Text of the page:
Rounding up the latest news on youth justice reform and national public health.
A Recording of the Family Cengtered Strategies in Juvenile Court webinar is now available.
Family Centered Strategies in Juvenile Court Featuring Members of the Reclaiming Futures National Program Mon. Nov. 20, 2017 10:30 AM - 11:30 AM PST Register now for this November webinar featuring Jerry Stollings, a Reclaiming Futures Project Director from Williams County in Northwest Ohio; with an introduction by Reclaiming Futures National Executive Director Evan Elkin.
In August, 2017, Dr. Angela Irvine released an important report examining new data on Lesbian, Gay, Bisexual, Questioning, Gender Nonconforming, and Transgender (LGBQ/GNCT) Youth in the Justice System. Here is a conversation between Reclaiming Futures Executive Director Evan Elkin and Dr. Irvine on the new report.
In two separate blog posts in 2016, we discussed opioid use rates and substance use issues among adolescent girls involved with juvenile justice. In July 2017, the United States Department of Health and Human Services, Office on Women’s Health (OWH) released a report on opioid use, misuse, and overdose in women. The report provides information on the gender-specific issues and gaps in knowledge regarding females with substance use concerns/disorders. The report discusses the differences among females and males regarding the progression of substance use, the biological, social, and cultural issues (e.g., pain; relationships; family/parenting; trauma, determinants of health), effective treatments and barriers to implementation, and areas for further research. As it relates to adolescent girls (ages 12-17 years old), the report indicates they are more likely to use and become dependent on non-medical uses of prescription drugs as compared to adolescent boys. Access to prescription drugs can come from a home medicine cabinet and may help relieve mental health or physical pain symptoms and/or be part of their peer culture.
Since joining Reclaiming Futures, I have listened to the open meetings of the Federal Advisory Committee on Juvenile Justice (FACJJ). Supported by the Office of Juvenile Justice and Delinquency Prevention (OJJDP), FACJJ (pronounced FAC Jay) members are individuals appointed to State Advisory Groups. Created in 2002, FACJJ members are responsible for having knowledge of the Juvenile Justice and Delinquency Prevention Act (JJDPA) and to encourage state compliance with the four core protections:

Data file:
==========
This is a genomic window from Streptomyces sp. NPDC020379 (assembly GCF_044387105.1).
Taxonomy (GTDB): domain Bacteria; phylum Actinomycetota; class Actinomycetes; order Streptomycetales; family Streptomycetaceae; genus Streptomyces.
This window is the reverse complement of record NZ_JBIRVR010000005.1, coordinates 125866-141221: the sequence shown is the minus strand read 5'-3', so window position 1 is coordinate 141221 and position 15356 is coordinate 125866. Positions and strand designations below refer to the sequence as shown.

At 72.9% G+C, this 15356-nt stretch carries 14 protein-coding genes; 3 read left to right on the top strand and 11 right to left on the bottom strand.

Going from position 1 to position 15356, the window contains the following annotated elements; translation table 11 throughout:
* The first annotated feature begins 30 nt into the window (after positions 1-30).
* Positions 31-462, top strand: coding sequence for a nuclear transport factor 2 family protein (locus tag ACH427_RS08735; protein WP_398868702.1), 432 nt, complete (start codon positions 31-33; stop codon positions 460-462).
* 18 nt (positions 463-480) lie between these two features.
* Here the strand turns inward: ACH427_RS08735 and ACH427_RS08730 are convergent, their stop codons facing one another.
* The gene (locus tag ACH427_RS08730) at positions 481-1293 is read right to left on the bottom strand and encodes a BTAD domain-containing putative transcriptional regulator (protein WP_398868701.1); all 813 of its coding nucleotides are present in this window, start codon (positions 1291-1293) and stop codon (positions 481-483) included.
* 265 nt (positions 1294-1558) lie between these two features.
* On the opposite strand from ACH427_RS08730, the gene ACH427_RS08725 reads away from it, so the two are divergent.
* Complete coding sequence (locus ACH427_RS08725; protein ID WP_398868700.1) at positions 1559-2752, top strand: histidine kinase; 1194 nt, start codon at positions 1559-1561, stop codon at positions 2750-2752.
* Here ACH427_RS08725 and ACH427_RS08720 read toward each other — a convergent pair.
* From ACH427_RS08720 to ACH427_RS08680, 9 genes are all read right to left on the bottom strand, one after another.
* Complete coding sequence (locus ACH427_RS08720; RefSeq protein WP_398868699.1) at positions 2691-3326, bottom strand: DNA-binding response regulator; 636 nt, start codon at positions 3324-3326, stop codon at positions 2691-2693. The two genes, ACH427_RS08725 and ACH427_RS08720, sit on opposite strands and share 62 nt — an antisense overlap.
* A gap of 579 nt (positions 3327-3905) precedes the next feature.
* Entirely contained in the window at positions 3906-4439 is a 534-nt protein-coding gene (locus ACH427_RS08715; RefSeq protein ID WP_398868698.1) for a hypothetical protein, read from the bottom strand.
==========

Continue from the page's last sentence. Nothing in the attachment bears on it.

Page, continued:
Before sharing our accomplishments and expansion efforts, let’s take a moment to acknowledge numerous people and organizations that we have had the privilege of working with over the past few years to implement Reclaiming Futures’ version of Screening, Brief Intervention, and Referral to Treatment (RF-SBIRT).
Reclaiming Futures has been promoting the use of evidence-based practices (EBPs) since its inception. Yet, over time, it may have become unclear as to exactly what this means. As such, in this blog post we re-visit the topic.
Nearly two decades ago, our nation’s juvenile justice system began to slowly shift the way we think about young people. The prevailing punitive and heavily racialized narrative about justice-involved youth that produced the infamous term “super-predator” has gradually given way to a new, more humanistic narrative.
While we still have a long way to go, the field now looks at delinquent behavior through a more developmentally informed lens, is more willing to look at the root causes of racial disparities in the system, and understands that many youth arrive at the doorstep of the justice system with a history of significant trauma.
Many jurisdictions now actively look for opportunities to divert low-risk youth from court and employ an array of treatment-oriented alternatives to incarceration for youth who need a therapeutic intervention.